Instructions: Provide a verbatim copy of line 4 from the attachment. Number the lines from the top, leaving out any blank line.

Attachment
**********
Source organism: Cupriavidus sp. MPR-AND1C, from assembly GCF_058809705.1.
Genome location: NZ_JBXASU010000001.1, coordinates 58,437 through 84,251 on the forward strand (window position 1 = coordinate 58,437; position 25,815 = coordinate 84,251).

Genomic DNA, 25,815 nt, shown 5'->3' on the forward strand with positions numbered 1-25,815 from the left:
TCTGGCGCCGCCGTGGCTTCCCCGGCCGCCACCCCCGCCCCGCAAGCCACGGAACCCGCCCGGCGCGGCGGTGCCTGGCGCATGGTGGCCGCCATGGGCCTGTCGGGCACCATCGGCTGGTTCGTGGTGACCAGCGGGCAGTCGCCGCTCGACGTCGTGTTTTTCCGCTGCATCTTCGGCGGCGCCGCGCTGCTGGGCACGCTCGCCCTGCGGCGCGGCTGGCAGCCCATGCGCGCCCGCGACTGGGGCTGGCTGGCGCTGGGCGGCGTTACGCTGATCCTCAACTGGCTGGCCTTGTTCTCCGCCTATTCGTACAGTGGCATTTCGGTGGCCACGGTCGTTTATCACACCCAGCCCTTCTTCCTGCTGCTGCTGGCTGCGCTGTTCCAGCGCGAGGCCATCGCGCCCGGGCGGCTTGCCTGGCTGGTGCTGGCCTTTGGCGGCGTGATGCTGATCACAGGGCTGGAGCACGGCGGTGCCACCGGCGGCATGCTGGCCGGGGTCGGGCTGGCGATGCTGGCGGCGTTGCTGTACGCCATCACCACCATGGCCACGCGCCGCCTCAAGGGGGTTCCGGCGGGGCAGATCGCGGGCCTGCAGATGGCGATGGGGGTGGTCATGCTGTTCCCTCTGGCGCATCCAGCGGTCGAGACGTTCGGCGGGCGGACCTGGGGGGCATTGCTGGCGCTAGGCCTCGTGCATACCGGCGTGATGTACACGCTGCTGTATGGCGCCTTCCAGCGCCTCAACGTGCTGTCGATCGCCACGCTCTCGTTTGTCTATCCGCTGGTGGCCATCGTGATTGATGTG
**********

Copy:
TCTGGCGCCGCCGTGGCTTCCCCGGCCGCCACCCCCGCCCCGCAAGCCACGGAACCCGCCCGGCGCGGCGGTGCCTGGCGCATGGTGGCCGCCATGGGCCTGTCGGGCACCATCGGCTGGTTCGTGGTGACCAGCGGGCAGTCGCCGCTCGACGTCGTGTTTTTCCGCTGCATCTTCGGCGGCGCCGCGCTGCTGGGCACGCTCGCCCTGCGGCGCGGCTGGCAGCCCATGCGCGCCCGCGACTGGGGCTGGCTGGCGCTGGGCGGCGTTACGCTGATCCTCAACTGGCTGGCCTTGTTCTCCGCCTATTCGTACAGTGGCATTTCGGTGGCCACGGTCGTTTATCACACCCAGCCCTTCTTCCTGCTGCTGCTGGCTGCGCTGTTCCAGCGCGAGGCCATCGCGCCCGGGCGGCTTGCCTGGCTGGTGCTGGCCTTTGGCGGCGTGATGCTGATCACAGGGCTGGAGCACGGCGGTGCCACCGGCGGCATGCTGGCCGGGGTCGGGCTGGCGATGCTGGCGGCGTTGCTGTACGCCATCACCACCATGGCCACGCGCCGCCTCAAGGGGGTTCCGGCGGGGCAGATCGCGGGCCTGCAGATGGCGATGGGGGTGGTCATGCTGTTCCCTCTGGCGCATCCAGCGGTCGAGACGTTCGGCGGGCGGACCTGGGGGGCATTGCTGGCGCTAGGCCTCGTGCATACCGGCGTGATGTACACGCTGCTGTATGGCGCCTTCCAGCGCCTCAACGTGCTGTCGATCGCCACGCTCTCGTTTGTCTATCCGCTGGTGGCCATCGTGATTGATGTG